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 February 5, 2002 | 1342 IST

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Kunz fires Germany into last four as Pakistan fume

Brian Spoors

Two penalty flick conversions from captain Florian Kunz guaranteed Germany a semifinal place with a 3-2 win over Pakistan on Tuesday.

While Pakistan railed against umpiring decisions for their failure to take a last-four spot, Germany and Kunz should really thank the mother of midfielder Michael Green.

On Kunz's request she brought the stick with her from Germany with which he had scored freely in the Champion's Trophy last year when she arrived at the weekend and Kunz responded with his first two goals of the championship after innumerable misses.

In the other match played in the morning session, New Zealand just held on to beat Belgium 4-3 after the Belgians scored twice in the last three minutes.

Hayden Shaw was New Zealand' s hero with a hat-trick from penalty corners (24th, 41st, 62nd minutes). Umesh Parag got the last with a 64th minute field goal.

Belgium replied through Vitali Kholopov (30th) and two penalty corners from Loic Vandeweghe (67th and 70th).

German coach Bernhard Peters had said Germany would play to win even though a point would guarantee a semifinal place and they were rewarded in 17th minute when Sascha Reinelt pounced on a rebound to put Germany ahead.

It was the striker's third goal of the finals.

Six minutes later the Germans were two ahead when Kunz netted his first penalty corner.

Pakistan came back strongly and forced saves from four penalty corners in row before in the final minute of the half Sohail Abbas got it right and slammed his shot past Clemens Arnold.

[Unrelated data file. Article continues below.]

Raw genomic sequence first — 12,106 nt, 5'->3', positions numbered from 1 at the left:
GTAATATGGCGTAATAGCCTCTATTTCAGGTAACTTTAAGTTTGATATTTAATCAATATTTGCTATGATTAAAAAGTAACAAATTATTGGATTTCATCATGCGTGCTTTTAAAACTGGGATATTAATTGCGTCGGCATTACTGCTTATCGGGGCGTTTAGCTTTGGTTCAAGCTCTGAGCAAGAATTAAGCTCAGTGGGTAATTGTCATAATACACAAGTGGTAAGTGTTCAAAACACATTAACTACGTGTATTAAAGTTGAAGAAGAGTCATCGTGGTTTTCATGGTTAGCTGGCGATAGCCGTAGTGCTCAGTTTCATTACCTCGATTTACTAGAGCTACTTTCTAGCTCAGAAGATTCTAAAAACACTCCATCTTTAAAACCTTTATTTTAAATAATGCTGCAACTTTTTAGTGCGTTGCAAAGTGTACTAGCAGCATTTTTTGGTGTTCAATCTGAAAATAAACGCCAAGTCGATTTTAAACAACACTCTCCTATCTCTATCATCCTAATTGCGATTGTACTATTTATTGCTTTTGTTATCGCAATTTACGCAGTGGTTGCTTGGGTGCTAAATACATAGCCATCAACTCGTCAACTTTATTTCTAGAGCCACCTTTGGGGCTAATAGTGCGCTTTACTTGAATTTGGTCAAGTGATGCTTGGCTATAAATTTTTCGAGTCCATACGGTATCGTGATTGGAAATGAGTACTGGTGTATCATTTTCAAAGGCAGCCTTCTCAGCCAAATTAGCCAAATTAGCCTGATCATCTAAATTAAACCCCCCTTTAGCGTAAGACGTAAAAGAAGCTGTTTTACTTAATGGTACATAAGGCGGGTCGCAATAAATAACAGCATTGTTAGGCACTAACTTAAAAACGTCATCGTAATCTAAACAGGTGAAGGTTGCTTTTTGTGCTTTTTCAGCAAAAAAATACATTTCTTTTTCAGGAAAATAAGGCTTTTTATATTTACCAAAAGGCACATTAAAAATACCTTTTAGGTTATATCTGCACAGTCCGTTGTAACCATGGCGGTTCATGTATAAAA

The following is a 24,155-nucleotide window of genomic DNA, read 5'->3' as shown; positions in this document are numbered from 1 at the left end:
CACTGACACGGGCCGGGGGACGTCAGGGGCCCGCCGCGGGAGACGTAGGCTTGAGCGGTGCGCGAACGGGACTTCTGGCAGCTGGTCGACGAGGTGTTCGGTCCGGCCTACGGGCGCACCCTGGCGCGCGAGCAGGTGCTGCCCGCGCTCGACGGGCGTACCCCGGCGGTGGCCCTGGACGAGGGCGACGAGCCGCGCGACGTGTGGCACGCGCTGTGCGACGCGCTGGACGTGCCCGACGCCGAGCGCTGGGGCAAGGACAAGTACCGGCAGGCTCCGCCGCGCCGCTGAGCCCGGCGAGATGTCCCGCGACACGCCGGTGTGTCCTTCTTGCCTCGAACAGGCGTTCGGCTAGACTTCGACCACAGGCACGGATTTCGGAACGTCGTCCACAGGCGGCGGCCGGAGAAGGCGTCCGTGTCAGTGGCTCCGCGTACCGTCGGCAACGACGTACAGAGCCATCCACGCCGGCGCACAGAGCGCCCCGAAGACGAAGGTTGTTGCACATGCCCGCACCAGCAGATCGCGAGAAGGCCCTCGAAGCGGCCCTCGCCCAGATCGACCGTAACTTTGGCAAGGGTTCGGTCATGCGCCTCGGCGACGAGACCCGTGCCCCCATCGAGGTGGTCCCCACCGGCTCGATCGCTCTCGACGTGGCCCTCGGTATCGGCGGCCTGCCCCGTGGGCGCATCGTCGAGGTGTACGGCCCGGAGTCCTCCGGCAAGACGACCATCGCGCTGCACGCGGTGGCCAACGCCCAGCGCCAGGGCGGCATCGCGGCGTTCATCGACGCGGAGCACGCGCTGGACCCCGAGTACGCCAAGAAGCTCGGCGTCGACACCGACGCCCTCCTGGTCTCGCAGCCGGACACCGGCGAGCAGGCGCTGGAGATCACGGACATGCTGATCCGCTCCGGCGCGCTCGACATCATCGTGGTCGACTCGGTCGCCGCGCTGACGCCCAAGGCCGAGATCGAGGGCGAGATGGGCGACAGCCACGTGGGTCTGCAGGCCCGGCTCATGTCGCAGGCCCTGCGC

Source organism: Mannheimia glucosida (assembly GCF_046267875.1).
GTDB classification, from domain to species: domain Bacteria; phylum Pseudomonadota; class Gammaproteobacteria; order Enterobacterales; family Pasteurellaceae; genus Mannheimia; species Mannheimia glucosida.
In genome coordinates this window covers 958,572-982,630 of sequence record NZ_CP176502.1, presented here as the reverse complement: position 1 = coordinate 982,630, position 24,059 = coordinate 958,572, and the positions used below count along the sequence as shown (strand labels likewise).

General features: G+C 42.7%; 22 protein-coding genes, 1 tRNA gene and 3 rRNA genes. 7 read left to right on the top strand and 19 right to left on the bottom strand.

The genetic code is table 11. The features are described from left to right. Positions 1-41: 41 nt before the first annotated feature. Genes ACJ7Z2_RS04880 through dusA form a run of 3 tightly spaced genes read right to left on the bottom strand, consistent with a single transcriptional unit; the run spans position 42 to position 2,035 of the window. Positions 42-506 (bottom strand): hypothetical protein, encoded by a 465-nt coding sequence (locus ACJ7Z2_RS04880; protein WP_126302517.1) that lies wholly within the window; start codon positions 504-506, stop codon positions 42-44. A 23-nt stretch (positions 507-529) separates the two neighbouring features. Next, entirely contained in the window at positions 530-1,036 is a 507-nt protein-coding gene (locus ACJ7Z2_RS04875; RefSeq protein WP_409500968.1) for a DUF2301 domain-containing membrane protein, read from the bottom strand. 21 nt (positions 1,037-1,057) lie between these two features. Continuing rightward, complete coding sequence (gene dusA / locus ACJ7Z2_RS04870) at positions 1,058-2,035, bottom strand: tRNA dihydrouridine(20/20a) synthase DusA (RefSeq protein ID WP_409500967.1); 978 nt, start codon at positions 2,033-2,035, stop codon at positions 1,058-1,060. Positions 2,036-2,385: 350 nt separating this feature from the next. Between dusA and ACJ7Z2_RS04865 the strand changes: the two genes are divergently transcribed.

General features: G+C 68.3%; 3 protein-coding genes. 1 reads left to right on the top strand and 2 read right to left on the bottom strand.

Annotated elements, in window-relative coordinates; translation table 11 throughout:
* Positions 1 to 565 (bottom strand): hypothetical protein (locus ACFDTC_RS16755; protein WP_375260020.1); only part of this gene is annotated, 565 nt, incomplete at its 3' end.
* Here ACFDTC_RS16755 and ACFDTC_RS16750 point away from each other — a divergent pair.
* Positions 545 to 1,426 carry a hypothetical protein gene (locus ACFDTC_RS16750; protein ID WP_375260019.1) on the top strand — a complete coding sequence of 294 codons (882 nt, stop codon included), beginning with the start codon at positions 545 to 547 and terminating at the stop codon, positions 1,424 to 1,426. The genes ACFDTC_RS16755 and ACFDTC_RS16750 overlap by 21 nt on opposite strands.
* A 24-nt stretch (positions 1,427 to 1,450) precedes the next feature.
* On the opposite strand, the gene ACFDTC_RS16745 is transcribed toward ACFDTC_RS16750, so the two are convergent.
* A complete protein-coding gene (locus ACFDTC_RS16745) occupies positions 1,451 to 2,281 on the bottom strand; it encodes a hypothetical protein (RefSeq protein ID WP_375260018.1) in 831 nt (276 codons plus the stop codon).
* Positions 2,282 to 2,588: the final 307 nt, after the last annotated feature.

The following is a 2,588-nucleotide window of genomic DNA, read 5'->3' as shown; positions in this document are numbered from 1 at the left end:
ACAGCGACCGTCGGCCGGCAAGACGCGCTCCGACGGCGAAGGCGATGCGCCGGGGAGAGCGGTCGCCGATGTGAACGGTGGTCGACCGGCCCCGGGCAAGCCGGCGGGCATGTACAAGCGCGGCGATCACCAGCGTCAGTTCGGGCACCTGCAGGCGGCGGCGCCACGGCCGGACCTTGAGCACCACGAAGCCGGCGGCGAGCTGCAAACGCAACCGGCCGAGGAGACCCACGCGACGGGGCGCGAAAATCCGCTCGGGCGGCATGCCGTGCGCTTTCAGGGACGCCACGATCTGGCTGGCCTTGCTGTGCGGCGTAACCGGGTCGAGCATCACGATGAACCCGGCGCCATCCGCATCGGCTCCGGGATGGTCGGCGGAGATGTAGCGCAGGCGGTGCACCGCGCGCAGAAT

Within a minutes of the restart, the Pakistan marksman had levelled and suddenly with the sun blazing down, Germany were relying on breakaways.

But in the 48th minute Pakistan defender Tariq Imran was sin-binned and Germany took fresh heart for Kunz to put his side back in the lead a two minutes later.

Pakistan team manager Brigadier Khalid Sajjad Kohkhar was still fuming at the yellow card and a lot more after the match especially at European umpires he claimed were biased against Pakistan.

"I have lodged a protest," he told the post-match news conference.

"We had a goal disallowed, a penalty stroke not given and the yellow card was wrong. It is because of the umpiring that Pakistan has not qualified. We had biased umpiring when we played Holland (Pakistan lost 2-1) but today they went past all limits," he said.

His German counterpart was understandably more restrained saying players and umpires both made mistakes but not more than before.

"We are very happy to have come out of a very tough group with 18 points," Peters said.

Later in the final day of pool matches, both Pool A games could decide the pool's second semifinalist.

The cup holders, Netherlands would join the Germans if they beat South Africa but a defeat would let in the winner of the Argentina-Spain clash.

Pool B is more clear cut with Australia guaranteed a semifinal slot before they line up against India. Korea's plus-11 goal difference makes them near certainties to join the Aussies even if they are defeated by England.

The hosts Malaysia have an outside chance but they need to rattle in the goals against Poland to do so. Cuba are still winless going into their game with Japan.

The players have a rest day on Wednesday before the semi finals on Thursday and the remaining 12 teams play off for places five to 16 on Friday.

On Saturday, the tournament closes with the final and third and fourth place playoff between the beaten semifinalists.

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